Less than a third of young people (28%) aged 16 to 21 aren’t confident about finding a job over the next few years according to a new report published by the Chartered Management Institute (CMI) and EY Foundation – Age of Uncertainty: Young people’s views on the challenges of getting into work in 21st century Britain. The lack of information about local job opportunities was an issue for 35% of young people, with limited connections, a steady decline in school-secured work experience, low self-confidence and an apparent lack of visibility of local employers, all having the potential to impact on young people’s working prospects in the UK.
Young workers from lower socio economic groups are most likely to suffer from a lack of job prospects (33%), compared to 25% for youngers in higher social groups. The CMI research also found that 40% of 16-21-year olds aspire to become the boss of a company, 63% would like to lead a team, and 37% would like to start their own business. But the skills necessary for such a role are not currently being taught to help young people successfully make the transition from the classroom to the workplace.
Ann Francke, Chief Executive of CMI, comments: “Young people aspire to become leaders but it’s currently luck of the draw whether they get the necessary chances to learn how. We need employers and educators to help the next generations to develop practical skills and confidence from a younger age.
“If we are to succeed in creating regional powerhouses outside London then we must have home-grown leaders. Making management and leadership skills part of the school curriculum will help bridge the gap between employers and the next generation of workers.”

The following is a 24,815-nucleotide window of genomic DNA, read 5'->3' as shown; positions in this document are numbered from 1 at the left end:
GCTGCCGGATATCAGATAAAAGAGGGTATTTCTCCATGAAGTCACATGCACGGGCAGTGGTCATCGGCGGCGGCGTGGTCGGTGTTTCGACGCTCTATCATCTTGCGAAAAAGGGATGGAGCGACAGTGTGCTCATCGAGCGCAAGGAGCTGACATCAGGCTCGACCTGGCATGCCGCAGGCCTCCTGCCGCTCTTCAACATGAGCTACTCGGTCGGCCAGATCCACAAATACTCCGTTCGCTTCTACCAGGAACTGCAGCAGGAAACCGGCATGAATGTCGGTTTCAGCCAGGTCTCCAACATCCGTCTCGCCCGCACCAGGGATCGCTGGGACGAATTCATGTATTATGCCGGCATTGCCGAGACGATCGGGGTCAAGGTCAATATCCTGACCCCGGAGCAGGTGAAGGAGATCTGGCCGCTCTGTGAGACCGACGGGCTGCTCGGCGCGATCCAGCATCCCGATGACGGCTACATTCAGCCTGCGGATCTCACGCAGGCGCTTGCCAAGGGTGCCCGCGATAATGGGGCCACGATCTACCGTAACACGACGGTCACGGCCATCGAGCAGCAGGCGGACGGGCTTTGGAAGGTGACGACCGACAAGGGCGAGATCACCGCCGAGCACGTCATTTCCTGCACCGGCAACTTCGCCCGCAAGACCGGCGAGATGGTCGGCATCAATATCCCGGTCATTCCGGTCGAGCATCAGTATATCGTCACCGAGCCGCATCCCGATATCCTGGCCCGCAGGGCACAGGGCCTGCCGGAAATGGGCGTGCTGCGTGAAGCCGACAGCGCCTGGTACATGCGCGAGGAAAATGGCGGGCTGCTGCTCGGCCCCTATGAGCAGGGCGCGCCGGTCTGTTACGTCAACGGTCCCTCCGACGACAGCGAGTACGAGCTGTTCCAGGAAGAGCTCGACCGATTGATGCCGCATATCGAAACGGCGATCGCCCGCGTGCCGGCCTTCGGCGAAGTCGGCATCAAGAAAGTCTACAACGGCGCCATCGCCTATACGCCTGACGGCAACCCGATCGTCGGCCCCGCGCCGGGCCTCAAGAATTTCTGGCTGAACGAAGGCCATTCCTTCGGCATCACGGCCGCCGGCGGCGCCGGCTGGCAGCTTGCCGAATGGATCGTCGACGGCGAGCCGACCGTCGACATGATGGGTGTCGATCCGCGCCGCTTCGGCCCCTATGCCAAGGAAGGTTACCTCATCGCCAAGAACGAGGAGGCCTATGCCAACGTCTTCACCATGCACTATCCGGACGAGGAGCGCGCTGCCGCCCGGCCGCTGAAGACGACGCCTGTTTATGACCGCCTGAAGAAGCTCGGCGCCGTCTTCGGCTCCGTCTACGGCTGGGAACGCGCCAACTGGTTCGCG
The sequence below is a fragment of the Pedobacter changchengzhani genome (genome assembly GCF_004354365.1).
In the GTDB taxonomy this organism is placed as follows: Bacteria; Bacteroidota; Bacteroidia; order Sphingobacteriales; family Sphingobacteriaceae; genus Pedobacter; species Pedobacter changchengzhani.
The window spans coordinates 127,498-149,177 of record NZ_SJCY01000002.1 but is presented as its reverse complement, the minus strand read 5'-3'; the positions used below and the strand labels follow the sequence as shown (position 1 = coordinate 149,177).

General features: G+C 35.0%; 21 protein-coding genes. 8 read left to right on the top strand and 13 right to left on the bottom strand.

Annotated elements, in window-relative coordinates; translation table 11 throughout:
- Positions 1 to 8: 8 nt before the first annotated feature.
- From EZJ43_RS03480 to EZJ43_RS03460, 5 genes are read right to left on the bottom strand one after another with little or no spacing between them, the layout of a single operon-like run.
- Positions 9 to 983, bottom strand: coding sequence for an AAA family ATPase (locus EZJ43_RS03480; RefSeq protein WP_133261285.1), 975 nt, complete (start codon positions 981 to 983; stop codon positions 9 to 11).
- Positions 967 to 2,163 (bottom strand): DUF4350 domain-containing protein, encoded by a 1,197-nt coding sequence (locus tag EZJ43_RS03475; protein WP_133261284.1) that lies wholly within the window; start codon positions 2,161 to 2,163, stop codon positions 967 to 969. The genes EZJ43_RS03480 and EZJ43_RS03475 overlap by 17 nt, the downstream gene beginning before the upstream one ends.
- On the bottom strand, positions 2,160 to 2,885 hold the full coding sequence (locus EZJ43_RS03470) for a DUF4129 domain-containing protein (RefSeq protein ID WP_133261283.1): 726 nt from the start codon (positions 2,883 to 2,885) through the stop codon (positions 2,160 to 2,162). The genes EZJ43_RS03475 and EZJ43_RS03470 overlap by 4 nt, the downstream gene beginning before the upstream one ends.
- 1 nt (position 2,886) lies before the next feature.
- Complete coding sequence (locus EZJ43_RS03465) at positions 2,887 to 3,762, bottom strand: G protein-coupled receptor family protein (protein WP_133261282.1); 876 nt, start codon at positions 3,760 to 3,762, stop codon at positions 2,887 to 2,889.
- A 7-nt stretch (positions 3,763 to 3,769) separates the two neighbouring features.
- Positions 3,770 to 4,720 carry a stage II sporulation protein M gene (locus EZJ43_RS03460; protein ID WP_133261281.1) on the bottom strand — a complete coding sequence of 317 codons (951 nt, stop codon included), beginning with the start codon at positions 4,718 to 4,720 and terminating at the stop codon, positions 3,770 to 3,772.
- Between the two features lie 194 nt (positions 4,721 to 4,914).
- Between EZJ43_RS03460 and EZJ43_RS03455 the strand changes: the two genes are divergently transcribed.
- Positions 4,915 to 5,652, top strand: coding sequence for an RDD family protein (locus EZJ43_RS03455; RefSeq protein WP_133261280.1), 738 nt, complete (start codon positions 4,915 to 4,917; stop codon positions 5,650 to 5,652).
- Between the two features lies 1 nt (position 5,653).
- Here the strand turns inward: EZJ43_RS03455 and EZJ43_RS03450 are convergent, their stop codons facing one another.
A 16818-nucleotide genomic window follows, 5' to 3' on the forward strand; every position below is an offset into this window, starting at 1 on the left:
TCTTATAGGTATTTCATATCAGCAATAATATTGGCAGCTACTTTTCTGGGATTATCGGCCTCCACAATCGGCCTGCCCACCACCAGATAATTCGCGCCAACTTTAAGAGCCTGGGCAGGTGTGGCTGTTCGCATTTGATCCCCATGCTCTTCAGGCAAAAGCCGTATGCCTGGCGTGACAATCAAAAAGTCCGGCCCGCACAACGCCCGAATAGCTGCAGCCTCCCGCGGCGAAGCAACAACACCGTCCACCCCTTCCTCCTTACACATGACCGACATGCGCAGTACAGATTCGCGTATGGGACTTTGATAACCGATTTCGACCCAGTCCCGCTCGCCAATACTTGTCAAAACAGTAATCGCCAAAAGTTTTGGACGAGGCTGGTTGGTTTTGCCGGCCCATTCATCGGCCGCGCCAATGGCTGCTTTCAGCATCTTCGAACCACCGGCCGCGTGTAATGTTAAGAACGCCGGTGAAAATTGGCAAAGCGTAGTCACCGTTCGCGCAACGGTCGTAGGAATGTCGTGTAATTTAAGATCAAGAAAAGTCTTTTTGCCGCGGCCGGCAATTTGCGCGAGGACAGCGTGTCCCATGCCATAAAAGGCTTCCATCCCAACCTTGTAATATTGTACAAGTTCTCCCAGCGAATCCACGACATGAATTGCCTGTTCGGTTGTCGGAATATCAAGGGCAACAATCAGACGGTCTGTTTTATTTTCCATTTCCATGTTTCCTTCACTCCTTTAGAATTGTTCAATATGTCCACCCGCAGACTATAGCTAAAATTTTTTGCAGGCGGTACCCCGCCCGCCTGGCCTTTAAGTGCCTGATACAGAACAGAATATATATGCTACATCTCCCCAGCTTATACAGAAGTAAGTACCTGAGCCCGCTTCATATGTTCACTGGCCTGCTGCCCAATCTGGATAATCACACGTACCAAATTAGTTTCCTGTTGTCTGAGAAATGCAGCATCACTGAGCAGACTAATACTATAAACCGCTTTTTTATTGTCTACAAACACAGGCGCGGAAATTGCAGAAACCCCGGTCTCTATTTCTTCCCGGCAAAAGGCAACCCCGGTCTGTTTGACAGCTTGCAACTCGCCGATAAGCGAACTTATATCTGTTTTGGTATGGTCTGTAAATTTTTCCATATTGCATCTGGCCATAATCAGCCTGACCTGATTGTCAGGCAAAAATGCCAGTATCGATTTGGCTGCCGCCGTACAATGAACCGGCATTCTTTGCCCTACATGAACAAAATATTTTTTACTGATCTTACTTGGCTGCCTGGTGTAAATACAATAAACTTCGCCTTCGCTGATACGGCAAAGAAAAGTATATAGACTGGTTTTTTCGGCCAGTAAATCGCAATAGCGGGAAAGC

Maryanne Matthews, Chief Executive of EY Foundation, says: “What young people are saying loud and clear in this report is that there is a disconnect between having an experience(s) of work and the confidence to get a job, especially if they come from a low-income household.
“And while we are hearing that many employers, schools and colleges across the country are doing great things and offering inspiring experiences of work, there are still too many young people who are not getting this access – and they are calling for it! We want every young person, in every region across the UK to have the same systematic and high-quality experiences of work with local employers.
“Greater levels of collaboration are needed to fix this – and that’s what the recommendations in this report are all about.”
The report calls for employers to work with education on tackling the issue, as it’s not a lack of vision holding these young people back, it’s the knowledge of how to do it.